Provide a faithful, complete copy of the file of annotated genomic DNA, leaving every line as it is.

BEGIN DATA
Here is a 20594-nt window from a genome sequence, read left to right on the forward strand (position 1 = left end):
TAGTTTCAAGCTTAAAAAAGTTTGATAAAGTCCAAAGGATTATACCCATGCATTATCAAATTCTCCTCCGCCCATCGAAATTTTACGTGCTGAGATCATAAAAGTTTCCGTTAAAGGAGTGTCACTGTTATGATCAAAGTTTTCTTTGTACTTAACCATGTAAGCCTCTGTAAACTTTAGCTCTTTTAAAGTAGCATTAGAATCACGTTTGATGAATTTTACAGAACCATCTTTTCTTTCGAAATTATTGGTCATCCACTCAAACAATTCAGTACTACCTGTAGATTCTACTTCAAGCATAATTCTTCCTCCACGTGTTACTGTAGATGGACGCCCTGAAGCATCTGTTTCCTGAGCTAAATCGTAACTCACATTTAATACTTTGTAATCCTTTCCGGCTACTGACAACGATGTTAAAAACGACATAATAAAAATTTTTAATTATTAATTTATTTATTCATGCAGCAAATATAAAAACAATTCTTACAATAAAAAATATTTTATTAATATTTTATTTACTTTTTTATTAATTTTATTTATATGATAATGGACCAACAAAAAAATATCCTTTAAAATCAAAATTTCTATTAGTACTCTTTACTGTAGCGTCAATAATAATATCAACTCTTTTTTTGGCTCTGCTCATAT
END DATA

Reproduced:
Here is a 20594-nt window from a genome sequence, read left to right on the forward strand (position 1 = left end):
TAGTTTCAAGCTTAAAAAAGTTTGATAAAGTCCAAAGGATTATACCCATGCATTATCAAATTCTCCTCCGCCCATCGAAATTTTACGTGCTGAGATCATAAAAGTTTCCGTTAAAGGAGTGTCACTGTTATGATCAAAGTTTTCTTTGTACTTAACCATGTAAGCCTCTGTAAACTTTAGCTCTTTTAAAGTAGCATTAGAATCACGTTTGATGAATTTTACAGAACCATCTTTTCTTTCGAAATTATTGGTCATCCACTCAAACAATTCAGTACTACCTGTAGATTCTACTTCAAGCATAATTCTTCCTCCACGTGTTACTGTAGATGGACGCCCTGAAGCATCTGTTTCCTGAGCTAAATCGTAACTCACATTTAATACTTTGTAATCCTTTCCGGCTACTGACAACGATGTTAAAAACGACATAATAAAAATTTTTAATTATTAATTTATTTATTCATGCAGCAAATATAAAAACAATTCTTACAATAAAAAATATTTTATTAATATTTTATTTACTTTTTTATTAATTTTATTTATATGATAATGGACCAACAAAAAAATATCCTTTAAAATCAAAATTTCTATTAGTACTCTTTACTGTAGCGTCAATAATAATATCAACTCTTTTTTTGGCTCTGCTCATAT